Of the 4,394 CofE primaries only 2,159 – 13% of all primary schools – are free to set their own religious admissions arrangements. The remainder have their admissions set by the local authority. Of the secondary schools, 207, or 6.2%, are CofE and 181, just 5.4%, set their own admissions.

The Church of England’s official website denies that there is a problem in its admissions policy. It states that:

Church of England schools are inclusive … 15% of CofE secondary pupils are eligible for free school meals. This is in line with the national average for non CofE schools which is also 15%…

Using this global figure is disingenuous. Segregation is a local not a national phenomenon – it occurs between schools in an area where there is actual competition for pupils from a limited pool. On this measure, faith schools have consistently been shown to have more advantaged intakes than other types of school. This is also sufficient to explain the higher attainment of their pupils.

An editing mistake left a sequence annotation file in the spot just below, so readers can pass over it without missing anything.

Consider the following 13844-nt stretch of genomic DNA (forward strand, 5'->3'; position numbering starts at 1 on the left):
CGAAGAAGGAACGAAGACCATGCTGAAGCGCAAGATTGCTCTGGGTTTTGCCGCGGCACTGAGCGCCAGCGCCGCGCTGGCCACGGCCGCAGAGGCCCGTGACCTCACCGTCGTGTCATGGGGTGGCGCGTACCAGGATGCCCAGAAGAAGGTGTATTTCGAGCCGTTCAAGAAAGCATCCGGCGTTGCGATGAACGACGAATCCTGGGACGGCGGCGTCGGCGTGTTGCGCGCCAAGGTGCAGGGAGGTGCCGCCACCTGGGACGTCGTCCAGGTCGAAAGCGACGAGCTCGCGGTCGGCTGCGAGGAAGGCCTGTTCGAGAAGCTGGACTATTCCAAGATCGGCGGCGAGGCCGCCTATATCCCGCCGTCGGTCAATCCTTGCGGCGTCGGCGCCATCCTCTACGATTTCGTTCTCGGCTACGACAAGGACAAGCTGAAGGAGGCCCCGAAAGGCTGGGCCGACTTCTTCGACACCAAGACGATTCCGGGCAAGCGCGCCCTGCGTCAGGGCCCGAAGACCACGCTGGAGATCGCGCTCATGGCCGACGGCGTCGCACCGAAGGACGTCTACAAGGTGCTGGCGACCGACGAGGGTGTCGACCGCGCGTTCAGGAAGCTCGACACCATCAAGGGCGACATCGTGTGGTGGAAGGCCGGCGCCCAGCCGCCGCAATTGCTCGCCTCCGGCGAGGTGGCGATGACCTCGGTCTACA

Faith school intake

The main criterion for entry to faith schools is evidence of religious commitment rather than proximity to the school. Therefore faith schools admit pupils from a larger area than their immediate neighbourhood. So, unlike the segregation in non-faith schools, the social background of their intake is not so heavily driven by residential segregation.